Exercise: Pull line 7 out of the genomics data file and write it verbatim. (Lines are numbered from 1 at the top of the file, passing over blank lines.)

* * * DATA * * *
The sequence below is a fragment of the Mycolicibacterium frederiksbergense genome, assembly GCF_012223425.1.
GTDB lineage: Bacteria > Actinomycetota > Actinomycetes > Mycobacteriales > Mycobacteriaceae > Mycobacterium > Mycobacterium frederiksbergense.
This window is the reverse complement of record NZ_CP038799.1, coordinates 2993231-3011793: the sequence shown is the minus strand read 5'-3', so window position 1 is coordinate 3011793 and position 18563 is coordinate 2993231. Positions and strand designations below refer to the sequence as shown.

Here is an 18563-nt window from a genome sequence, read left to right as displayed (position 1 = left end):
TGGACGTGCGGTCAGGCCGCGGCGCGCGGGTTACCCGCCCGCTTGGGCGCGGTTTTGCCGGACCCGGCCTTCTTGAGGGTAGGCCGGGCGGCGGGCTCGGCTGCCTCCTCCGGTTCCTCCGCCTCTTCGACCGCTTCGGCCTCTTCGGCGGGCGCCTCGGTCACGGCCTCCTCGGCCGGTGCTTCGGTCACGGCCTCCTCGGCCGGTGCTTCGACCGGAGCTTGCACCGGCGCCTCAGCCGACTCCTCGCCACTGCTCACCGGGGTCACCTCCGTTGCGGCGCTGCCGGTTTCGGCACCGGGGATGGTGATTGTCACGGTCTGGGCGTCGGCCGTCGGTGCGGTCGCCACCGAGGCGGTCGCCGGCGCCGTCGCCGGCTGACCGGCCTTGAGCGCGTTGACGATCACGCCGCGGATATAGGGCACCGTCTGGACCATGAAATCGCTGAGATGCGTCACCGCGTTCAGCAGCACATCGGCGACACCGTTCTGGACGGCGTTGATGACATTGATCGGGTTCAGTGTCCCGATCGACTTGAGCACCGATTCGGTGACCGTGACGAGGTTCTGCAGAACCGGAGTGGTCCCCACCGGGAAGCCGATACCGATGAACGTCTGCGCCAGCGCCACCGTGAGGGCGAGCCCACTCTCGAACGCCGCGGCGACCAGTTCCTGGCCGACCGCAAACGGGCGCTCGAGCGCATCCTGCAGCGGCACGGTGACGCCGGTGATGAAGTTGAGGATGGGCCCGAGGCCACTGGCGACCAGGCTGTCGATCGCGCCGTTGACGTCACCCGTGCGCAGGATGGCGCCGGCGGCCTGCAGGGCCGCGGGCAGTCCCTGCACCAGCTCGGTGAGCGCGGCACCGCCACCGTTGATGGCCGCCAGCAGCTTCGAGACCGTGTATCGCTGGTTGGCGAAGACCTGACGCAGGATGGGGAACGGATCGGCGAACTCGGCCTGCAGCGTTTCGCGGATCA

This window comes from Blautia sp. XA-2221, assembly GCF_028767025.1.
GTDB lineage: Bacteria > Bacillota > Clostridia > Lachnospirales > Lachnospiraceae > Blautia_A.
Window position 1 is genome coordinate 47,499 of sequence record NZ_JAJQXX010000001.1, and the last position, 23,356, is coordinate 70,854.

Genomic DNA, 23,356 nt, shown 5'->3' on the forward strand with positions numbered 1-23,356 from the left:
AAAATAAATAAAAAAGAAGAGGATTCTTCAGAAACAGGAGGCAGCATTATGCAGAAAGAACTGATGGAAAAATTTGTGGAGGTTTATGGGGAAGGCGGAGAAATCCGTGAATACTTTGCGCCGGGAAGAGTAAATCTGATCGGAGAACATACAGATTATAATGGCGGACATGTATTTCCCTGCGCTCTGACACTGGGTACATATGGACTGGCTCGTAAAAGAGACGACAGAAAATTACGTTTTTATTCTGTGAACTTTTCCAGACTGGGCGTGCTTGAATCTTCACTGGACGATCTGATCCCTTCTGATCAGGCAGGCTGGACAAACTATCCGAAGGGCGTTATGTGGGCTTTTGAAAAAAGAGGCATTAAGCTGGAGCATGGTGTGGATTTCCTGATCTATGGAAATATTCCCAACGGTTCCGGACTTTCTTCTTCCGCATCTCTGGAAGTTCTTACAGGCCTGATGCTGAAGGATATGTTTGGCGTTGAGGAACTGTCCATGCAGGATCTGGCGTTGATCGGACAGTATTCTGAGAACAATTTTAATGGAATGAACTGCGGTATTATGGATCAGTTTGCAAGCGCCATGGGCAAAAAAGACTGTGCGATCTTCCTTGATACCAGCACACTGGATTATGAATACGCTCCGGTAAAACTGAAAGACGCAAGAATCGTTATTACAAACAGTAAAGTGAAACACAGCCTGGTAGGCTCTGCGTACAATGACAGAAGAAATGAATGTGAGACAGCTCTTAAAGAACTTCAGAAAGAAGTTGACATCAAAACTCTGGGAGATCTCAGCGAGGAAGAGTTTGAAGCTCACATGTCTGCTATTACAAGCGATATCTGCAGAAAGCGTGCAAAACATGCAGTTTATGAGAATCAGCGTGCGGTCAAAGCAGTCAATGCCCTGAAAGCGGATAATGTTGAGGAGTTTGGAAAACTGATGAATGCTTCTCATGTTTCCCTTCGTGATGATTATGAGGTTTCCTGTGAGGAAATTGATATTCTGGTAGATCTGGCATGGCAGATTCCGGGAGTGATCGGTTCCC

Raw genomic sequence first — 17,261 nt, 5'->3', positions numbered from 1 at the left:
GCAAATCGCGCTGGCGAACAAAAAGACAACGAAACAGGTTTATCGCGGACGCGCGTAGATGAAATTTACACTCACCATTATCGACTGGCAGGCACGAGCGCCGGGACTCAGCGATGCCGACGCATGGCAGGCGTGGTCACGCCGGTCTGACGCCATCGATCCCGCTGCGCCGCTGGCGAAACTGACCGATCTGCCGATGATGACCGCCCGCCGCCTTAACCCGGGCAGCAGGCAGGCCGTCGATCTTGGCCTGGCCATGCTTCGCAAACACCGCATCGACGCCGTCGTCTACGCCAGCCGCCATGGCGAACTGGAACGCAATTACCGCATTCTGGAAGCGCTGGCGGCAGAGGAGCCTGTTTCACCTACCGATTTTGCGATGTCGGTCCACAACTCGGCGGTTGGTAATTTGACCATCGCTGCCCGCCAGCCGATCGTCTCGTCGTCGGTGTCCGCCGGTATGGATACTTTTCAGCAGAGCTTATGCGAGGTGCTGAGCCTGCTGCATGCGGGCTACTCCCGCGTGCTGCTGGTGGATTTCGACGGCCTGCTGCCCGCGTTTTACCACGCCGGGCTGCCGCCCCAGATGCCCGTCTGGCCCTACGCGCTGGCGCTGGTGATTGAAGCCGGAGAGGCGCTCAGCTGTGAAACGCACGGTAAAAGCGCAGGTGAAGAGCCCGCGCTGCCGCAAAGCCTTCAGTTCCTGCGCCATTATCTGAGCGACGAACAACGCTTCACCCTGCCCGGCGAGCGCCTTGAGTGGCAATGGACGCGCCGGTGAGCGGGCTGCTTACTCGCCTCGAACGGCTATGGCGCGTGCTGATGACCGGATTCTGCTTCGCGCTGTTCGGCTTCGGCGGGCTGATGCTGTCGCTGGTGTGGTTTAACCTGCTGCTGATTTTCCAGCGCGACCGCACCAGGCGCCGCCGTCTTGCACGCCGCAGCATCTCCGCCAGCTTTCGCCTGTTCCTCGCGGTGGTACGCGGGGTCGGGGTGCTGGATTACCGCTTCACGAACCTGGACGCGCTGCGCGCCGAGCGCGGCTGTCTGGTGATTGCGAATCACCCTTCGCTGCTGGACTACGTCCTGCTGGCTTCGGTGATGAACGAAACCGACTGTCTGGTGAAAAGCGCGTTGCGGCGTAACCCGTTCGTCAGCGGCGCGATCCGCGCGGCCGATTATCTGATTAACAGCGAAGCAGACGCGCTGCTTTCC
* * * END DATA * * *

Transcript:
GTDB lineage: Bacteria > Bacillota > Clostridia > Lachnospirales > Lachnospiraceae > Blautia_A.